Persuasive writing is a tool that students will use in and out of school. Arguments are the "predominant communication mode of our contentious times."
If this is the case, then we must prepare students to be able to make an effective argument.
Everyday students are bombarded with visual stimuli. They watch TV, movies, music videos, use the internet and play video games. A good number of students integrate these activities with their school work on a daily basis, whether in school or while at home doing homework.
Most of these activities are done outside of the classroom and are sometimes seen as a threat to learning. Instead of working against these activities these stimuli can be used as a tool in the classroom to help the students. Since students spend over a quarter of the day doing these activities
visual stimuli can be used as a tool to aid in student writing, specifically persuasive writing.
If teachers were to incorporate these activities into student writing maybe students would enjoy writing more. Hopefully by the end of the unit the students will move beyond the no-fail formula writing, a standard five paragraph essay which lacks creativity, which they have become accustomed to. In this unit students will work on creating a persuasive writing piece that goes beyond just giving reasons why people should agree with them, and make their writing more creative and enjoyable for them and their readers.
One of the main objectives of this unit is to have students write a persuasive essay using visualization and elaboration, while still meeting district and state standards. Some of the ways that this task will be completed are by getting students to think outside of their school box, and allowing them to incorporate some of the visual activities that they enjoy doing into their classroom and home activities. If students could take something that they do every day, and relate it to their writing, hopefully it will bring some enjoyment to student writing (and hopefully not make watching TV less enjoyable).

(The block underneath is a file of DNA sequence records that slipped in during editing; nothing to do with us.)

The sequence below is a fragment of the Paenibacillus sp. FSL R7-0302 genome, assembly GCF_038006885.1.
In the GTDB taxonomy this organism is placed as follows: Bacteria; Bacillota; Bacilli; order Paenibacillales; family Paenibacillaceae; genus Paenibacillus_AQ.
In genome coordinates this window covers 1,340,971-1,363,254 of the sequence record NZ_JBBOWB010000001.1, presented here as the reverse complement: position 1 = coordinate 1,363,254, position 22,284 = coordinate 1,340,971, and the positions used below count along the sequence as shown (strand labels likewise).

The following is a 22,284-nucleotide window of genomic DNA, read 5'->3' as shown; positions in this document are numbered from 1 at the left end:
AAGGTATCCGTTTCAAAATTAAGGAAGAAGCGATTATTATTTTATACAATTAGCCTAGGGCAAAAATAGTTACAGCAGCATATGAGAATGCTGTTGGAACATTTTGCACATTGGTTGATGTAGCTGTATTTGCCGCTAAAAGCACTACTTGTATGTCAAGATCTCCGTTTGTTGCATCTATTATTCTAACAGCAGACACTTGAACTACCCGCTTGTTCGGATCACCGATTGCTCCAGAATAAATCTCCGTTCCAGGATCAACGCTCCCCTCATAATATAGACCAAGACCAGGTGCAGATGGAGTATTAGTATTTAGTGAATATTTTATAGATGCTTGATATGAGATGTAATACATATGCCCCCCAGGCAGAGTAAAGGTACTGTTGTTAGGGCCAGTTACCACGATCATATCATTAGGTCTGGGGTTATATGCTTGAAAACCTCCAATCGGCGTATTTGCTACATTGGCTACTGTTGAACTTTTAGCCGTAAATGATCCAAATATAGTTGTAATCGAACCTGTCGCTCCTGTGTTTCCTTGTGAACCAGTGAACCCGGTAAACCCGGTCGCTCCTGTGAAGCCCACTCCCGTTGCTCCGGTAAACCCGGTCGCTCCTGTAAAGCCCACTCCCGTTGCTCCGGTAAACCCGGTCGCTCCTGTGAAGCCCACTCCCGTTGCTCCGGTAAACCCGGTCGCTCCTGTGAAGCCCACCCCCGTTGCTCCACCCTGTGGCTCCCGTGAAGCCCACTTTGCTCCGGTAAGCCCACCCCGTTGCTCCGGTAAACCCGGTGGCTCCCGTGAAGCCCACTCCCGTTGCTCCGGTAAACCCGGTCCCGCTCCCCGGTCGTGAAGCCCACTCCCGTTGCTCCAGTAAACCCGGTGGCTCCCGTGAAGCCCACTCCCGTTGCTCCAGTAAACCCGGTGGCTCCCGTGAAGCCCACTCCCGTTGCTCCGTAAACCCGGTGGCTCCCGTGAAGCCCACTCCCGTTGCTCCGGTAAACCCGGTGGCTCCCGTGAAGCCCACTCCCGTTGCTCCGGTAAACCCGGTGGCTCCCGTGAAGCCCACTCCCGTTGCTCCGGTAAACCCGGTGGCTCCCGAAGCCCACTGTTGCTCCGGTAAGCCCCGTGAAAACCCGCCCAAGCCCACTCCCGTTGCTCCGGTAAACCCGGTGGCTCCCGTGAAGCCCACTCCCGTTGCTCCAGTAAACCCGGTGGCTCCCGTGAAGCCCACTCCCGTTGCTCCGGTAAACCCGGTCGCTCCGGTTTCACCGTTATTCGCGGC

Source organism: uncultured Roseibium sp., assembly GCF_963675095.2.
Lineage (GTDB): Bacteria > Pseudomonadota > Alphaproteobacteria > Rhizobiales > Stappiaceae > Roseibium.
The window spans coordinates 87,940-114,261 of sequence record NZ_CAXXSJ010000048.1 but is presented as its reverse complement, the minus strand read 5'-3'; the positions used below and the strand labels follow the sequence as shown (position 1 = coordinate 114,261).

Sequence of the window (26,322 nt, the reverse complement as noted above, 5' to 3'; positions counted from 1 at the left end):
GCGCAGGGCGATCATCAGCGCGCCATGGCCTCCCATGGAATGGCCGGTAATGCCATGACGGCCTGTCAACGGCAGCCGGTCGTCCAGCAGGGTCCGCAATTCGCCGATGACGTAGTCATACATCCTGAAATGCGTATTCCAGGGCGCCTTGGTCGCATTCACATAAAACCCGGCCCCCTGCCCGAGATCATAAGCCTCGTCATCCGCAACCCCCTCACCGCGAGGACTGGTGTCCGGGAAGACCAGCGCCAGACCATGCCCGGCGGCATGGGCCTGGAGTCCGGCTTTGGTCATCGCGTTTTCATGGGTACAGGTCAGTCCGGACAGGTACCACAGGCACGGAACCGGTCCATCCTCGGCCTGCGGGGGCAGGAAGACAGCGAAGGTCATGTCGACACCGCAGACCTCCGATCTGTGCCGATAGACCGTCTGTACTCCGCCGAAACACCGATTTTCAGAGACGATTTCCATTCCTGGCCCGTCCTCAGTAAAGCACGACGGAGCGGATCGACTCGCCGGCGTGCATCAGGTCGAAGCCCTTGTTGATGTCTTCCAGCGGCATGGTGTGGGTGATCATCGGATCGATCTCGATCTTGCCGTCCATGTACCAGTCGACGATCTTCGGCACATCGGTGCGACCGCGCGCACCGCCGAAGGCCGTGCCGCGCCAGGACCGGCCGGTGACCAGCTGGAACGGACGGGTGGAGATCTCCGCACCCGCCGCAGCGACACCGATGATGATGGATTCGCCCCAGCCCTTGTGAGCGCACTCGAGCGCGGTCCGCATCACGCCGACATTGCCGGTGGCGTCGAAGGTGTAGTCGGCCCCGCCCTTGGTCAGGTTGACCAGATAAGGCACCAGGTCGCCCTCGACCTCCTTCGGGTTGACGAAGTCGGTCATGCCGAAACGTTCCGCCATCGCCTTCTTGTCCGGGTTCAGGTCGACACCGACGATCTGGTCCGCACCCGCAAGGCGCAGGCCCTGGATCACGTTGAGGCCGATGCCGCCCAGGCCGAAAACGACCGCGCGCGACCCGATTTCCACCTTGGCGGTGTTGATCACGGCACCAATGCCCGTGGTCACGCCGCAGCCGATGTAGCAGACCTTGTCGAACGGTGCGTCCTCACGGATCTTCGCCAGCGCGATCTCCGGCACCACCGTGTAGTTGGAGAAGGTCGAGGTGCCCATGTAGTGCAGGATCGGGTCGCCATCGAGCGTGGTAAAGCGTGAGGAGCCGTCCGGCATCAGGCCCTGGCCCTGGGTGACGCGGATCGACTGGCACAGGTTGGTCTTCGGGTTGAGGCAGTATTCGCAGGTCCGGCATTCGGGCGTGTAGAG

On a daily basis students watch and see what is going on around them; middle school students are at an age where they see literally and are starting to be perceptive to what is going on around them. We also ask them to start to show us this perceptiveness when we ask them to make connections beyond "the girl in the story had a dog and so do I." When it comes to persuasive writing we ask students to write an essay that has a clear position with specific and elaborate support for their position. What we are asking is for them to show us their opinion on paper. Wouldn't students produce better show writing if we allowed them to bring their literal and perceptive vision into their writing?